6th Sunday in Easter, Year C
Acts 15:1-2, 22-39
Revelation 21:10-14, 22-23
May 5, 2013
What does it mean to be a church?
When you hear the word “church,” what do you think of? Do you think of our building? Do you think of the people you see here? Do you think about what we do, such as Mass or service to the poor?
Note I said “what does it mean to be a church,” not what do we have to do as a church.
Being a church isn’t just about doing things or following the church rules. Being a church is about being in Communion with God.
Jesus tells us that everyone who loves him, keeps his word. Do we keep His Word? Jesus speaks of how he and the Father are one and that the Holy Spirit will be sent together “proceeding from the Father and the Son.” It is that same unity found in the Trinity that we see to have with God.
When we achieve this unity, we (as written in Revelation) ‘gleam with the splendor of God.”
Unity is key.
We are not meant to be just a bunch of individuals, each doing our own thing. God created us to be in Communion with him and one another. We are to work together to be church, to be what God calls us to be.
It isn’t easy to be in unity. It never has been but the church has always made the efforts. In the Acts of the Apostles, we hear today how they came together to discuss what was necessary to be part of the “new Christian Church.”
Did everyone need to be circumcised? What about the food laws? What foods could they eat? Different groups were saying different things but they realized to be one church they needed to be of one accord.
They knew they were speaking about important issues, what it means to be church!
What does it mean for us to be a Catholic Church?
When we say “Catholic Church”, we can think of our buildings. We can think of our hierarchy with deacons, priests, bishops, and a single pope. This is part of who we are.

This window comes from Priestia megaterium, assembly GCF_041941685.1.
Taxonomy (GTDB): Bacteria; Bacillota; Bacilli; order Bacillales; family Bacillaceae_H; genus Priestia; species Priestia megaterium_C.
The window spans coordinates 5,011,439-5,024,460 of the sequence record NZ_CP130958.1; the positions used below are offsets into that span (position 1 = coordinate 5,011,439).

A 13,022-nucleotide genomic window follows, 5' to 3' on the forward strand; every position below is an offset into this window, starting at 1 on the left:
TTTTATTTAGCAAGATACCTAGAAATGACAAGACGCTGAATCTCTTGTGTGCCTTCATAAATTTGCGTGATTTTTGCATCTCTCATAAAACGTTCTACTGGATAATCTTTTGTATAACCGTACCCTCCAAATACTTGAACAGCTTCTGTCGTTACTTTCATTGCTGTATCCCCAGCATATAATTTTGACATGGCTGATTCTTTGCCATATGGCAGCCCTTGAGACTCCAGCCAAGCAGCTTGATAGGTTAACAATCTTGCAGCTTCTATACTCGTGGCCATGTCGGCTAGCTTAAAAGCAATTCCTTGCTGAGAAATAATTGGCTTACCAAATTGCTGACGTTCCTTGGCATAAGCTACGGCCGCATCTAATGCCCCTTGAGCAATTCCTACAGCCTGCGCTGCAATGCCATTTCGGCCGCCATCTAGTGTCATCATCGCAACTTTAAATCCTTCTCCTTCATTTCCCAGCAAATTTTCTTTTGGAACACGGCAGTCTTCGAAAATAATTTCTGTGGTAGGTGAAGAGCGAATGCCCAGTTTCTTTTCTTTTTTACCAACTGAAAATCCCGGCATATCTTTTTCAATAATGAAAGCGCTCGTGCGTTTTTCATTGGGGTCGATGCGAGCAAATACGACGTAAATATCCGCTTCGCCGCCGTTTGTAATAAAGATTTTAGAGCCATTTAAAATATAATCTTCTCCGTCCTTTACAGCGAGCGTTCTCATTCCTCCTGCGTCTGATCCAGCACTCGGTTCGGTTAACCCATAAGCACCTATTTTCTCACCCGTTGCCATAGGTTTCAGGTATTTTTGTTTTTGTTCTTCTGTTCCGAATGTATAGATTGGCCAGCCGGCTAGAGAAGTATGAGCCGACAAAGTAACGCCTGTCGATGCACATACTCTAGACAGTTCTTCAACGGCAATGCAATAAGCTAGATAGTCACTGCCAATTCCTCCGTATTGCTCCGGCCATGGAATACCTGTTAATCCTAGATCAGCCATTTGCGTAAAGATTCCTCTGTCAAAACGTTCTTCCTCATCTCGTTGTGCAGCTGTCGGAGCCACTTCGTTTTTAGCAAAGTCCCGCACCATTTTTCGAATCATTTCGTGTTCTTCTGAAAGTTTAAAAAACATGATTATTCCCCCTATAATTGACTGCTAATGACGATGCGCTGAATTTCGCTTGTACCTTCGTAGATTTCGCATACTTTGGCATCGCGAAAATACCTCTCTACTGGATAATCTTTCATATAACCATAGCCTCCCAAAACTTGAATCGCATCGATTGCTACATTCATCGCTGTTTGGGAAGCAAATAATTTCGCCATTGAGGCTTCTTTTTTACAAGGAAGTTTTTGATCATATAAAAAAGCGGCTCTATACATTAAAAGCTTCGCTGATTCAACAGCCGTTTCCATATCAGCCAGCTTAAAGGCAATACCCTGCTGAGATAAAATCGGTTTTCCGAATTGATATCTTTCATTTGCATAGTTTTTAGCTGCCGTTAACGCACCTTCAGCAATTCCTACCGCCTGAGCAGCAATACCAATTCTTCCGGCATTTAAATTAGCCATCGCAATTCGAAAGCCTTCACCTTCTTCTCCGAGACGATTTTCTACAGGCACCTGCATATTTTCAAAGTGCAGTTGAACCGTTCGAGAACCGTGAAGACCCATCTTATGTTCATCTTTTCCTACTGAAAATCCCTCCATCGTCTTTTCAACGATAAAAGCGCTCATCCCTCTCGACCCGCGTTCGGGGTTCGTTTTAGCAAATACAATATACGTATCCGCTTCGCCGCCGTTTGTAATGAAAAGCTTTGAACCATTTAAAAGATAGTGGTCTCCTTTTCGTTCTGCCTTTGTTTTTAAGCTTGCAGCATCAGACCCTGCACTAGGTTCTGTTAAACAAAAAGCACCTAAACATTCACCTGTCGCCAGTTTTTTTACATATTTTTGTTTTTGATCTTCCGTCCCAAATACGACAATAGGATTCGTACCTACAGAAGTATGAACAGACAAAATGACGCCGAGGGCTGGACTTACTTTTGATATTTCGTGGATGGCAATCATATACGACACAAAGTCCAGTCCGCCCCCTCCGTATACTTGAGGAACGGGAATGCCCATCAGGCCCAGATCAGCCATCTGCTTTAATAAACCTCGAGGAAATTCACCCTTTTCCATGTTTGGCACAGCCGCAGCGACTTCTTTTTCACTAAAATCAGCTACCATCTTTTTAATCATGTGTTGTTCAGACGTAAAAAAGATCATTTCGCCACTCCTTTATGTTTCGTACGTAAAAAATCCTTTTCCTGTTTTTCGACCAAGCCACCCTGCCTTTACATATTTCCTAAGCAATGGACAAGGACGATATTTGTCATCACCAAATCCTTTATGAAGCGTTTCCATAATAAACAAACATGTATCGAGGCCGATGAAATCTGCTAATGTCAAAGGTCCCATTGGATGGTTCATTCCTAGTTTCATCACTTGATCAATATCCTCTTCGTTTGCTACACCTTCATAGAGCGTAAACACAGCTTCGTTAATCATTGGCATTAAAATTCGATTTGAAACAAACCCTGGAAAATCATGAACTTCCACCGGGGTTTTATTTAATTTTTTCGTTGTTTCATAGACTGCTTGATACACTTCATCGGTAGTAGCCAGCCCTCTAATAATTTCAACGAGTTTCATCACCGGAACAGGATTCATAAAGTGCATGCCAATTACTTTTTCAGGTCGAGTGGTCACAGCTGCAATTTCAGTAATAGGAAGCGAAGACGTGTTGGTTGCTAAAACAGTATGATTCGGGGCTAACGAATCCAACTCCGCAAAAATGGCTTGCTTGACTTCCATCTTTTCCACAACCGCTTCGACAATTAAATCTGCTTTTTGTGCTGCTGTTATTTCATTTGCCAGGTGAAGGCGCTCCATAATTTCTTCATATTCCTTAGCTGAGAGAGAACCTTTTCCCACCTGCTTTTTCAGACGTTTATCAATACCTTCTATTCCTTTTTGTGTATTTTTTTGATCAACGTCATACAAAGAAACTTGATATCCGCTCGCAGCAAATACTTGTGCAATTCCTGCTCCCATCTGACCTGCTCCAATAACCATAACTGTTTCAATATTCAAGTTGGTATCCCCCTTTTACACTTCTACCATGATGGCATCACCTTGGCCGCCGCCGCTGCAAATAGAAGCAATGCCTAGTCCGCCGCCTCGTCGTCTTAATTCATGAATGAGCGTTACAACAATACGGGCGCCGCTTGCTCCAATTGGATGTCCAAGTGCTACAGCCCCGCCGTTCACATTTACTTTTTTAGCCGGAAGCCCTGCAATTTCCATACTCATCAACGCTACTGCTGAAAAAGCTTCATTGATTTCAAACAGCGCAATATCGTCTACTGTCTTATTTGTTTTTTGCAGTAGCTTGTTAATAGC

What I would like to speak about today is something I believe is absolutely central to understanding who we are as a Catholic Church. The Eucharist.
We don’t just have the Eucharist to remember something from two thousand years ago. We believe that Jesus’ sacrifice on the Cross is made present through our celebration of the Eucharist.
We believe it is not just ordinary bread and wine that we receive. It is the body and blood of Jesus. It defines who we are. You are what you eat.
So we can’t take reception of Communion lightly. To come forth to receive Communion means we want to be in unity with God. We want to become like Jesus..
This isn’t to say we are perfect. When we sin we hurt (venial) or break (mortal) our relationship with God but God can fix that in the Sacrament of Reconciliation when we confess our sins, asking for His forgiveness.
Our reception of Communion says we want to be in unity with God; that we want to hear His Word to know how he calls us to live; that we want to follow him.
So as we come forth for Communion, we need to be serious. It isn’t a time to be chewing gum. We fast for an hour before receiving Communion to say we realize we are receiving something incredible in the Eucharist.
We don’t come forward for Communion in a free for all. We come in graceful order. We don’t pass the plate around in order to be reverent.
The very way we take Communion in our hand is to show reverence. The minister holds up the host to show it to us and says “The Body of Christ.” What is our reply? “Amen.” Amen means yes I believe.
What do we do with our hands? We hold them out, one over the other, cupping them to receive the Eucharist, making a ‘little throne’ for Jesus.
Receiving Communion is a gift. It is part of who we are as Catholics. Thank God for this gift.